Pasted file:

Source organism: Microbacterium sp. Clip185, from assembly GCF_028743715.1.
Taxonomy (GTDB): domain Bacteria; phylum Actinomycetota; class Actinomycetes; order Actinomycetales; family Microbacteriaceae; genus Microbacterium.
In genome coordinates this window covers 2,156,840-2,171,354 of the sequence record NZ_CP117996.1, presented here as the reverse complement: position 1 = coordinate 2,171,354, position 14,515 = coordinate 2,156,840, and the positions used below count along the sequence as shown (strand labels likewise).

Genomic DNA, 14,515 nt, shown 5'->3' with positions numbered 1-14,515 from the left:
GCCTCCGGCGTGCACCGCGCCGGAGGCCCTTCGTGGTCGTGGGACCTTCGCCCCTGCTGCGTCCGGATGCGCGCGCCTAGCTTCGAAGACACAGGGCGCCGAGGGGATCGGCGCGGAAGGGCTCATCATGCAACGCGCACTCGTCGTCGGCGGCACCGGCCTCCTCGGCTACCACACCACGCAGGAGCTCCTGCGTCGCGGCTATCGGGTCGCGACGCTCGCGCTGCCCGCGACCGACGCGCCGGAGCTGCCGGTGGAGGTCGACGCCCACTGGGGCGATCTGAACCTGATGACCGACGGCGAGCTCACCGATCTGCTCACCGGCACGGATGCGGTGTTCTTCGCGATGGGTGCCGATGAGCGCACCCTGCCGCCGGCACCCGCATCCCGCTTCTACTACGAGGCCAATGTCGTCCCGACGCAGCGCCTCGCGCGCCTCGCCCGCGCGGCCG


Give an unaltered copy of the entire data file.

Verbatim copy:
Source organism: Microbacterium sp. Clip185, from assembly GCF_028743715.1.
Taxonomy (GTDB): domain Bacteria; phylum Actinomycetota; class Actinomycetes; order Actinomycetales; family Microbacteriaceae; genus Microbacterium.
In genome coordinates this window covers 2,156,840-2,171,354 of the sequence record NZ_CP117996.1, presented here as the reverse complement: position 1 = coordinate 2,171,354, position 14,515 = coordinate 2,156,840, and the positions used below count along the sequence as shown (strand labels likewise).

Genomic DNA, 14,515 nt, shown 5'->3' with positions numbered 1-14,515 from the left:
GCCTCCGGCGTGCACCGCGCCGGAGGCCCTTCGTGGTCGTGGGACCTTCGCCCCTGCTGCGTCCGGATGCGCGCGCCTAGCTTCGAAGACACAGGGCGCCGAGGGGATCGGCGCGGAAGGGCTCATCATGCAACGCGCACTCGTCGTCGGCGGCACCGGCCTCCTCGGCTACCACACCACGCAGGAGCTCCTGCGTCGCGGCTATCGGGTCGCGACGCTCGCGCTGCCCGCGACCGACGCGCCGGAGCTGCCGGTGGAGGTCGACGCCCACTGGGGCGATCTGAACCTGATGACCGACGGCGAGCTCACCGATCTGCTCACCGGCACGGATGCGGTGTTCTTCGCGATGGGTGCCGATGAGCGCACCCTGCCGCCGGCACCCGCATCCCGCTTCTACTACGAGGCCAATGTCGTCCCGACGCAGCGCCTCGCGCGCCTCGCCCGCGCGGCCG